All Inuksuit photos are from the Qikiqtaaluk region. All photos © Nick Newbery/Government of Nunavut

    “We were here” Inuit communication system and markers

    Inuit had limited communication systems before the arrival of southern technology but inuksuit, stone cairns placed on high or prominent land sites, did at times serve that purpose, relaying important information such as a route to follow, where a food cache might be or the location of a campsite. 

    Inuksuit can vary in size, with the largest being built of massive boulders, causing one to wonder how humans could construct such immense and heavy structures. Some inuksuit also have spiritual connotations, as reflected in the large group at Inuksuk Point near Cape Dorset on southwest Baffin Island. 

    Nowadays, inuksuit are often erected in front of important buildings, at significant locations or at major events. Some are simply constructed by individuals who want to mark a place of good memories. 

    Modern inuksuit are often constructed with heads, arms, and legs, made to look like human beings. But the elders remind people that when Inuit lived on the land, inuksuit were often used as eye-catching markers and didn’t necessarily have to resemble a human being. Their unnatural shape immediately told a passerby that it was man-made and therefore carried information. The well-known CBC Heritage Minutes clip about an inuksuk aptly confirmed the native presence in the Canadian North so many years ago when one of the Inuit in the film put claim to the land by saying “Now the people will know we were here!”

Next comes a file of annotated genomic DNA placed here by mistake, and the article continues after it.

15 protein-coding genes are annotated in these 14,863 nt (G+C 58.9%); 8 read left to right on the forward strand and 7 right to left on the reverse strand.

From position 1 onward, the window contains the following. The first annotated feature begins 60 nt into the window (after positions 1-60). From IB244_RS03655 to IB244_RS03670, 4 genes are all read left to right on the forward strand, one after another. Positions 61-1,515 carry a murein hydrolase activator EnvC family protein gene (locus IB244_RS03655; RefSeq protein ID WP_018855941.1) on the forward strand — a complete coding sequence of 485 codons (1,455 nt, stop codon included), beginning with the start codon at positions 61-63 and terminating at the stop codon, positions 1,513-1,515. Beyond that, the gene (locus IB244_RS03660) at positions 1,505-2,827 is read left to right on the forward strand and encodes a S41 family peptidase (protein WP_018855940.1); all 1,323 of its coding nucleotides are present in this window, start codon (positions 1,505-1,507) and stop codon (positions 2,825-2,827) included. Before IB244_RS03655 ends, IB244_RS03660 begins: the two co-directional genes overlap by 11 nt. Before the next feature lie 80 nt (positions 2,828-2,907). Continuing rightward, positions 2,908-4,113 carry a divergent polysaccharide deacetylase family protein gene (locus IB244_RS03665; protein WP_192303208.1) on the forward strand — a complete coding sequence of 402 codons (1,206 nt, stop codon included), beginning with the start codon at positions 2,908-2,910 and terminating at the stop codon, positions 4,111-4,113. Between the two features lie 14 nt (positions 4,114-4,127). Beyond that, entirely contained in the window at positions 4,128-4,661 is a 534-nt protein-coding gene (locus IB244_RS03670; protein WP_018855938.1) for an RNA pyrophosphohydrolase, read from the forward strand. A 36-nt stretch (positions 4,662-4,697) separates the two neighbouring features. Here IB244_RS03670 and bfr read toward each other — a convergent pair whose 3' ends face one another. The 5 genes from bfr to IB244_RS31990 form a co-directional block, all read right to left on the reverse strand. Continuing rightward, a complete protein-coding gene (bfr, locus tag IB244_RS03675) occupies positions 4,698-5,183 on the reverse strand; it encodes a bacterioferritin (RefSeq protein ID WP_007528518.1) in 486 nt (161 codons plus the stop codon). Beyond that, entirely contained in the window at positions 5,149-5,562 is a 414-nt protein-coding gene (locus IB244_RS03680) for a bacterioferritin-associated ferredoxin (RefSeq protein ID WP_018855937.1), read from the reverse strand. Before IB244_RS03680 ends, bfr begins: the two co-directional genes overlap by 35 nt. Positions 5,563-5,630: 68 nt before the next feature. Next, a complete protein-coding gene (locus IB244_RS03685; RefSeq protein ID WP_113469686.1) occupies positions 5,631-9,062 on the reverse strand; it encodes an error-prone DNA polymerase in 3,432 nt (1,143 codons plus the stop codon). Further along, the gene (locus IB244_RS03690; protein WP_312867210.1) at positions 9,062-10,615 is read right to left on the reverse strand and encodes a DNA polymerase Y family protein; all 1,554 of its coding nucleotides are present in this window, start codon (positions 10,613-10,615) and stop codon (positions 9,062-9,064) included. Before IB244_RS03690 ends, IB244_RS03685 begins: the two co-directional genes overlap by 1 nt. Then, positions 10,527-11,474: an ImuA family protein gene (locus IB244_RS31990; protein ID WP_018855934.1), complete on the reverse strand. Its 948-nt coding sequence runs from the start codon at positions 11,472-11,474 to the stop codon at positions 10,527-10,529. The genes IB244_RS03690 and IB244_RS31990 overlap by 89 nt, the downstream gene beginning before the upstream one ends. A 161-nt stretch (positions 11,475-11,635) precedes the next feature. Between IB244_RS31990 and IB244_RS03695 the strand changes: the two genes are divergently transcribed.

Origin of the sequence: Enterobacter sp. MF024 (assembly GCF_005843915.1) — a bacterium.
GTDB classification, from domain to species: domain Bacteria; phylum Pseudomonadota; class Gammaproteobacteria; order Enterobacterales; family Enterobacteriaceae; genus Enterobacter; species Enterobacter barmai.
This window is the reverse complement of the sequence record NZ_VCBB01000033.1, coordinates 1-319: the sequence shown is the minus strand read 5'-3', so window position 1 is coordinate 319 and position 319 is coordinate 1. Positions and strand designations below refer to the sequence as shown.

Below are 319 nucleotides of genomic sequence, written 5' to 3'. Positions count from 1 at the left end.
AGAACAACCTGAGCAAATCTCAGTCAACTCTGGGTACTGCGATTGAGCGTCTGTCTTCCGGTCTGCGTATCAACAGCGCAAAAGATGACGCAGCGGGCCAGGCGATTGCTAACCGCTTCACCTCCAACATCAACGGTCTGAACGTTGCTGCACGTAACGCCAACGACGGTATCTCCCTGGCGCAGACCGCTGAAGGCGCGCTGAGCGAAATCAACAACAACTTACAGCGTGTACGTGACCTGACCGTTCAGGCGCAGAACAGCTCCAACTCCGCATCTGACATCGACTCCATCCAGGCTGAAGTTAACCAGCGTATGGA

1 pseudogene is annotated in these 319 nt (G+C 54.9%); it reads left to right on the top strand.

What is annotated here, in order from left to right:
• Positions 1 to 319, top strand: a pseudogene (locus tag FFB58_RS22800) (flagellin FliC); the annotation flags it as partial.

Nick Newbery taught in several communities in Nunavut from 1976-2005. The photos in this article are from Nick’s Arctic photo collection which can be found at and should be viewed from a historical perspective. 

    Nick passed away February 2020. This is the last installment of articles provided to above&beyond Magazine from Nick. We thank Nick and his family for his many years of contributions to Canada’s Arctic Journal.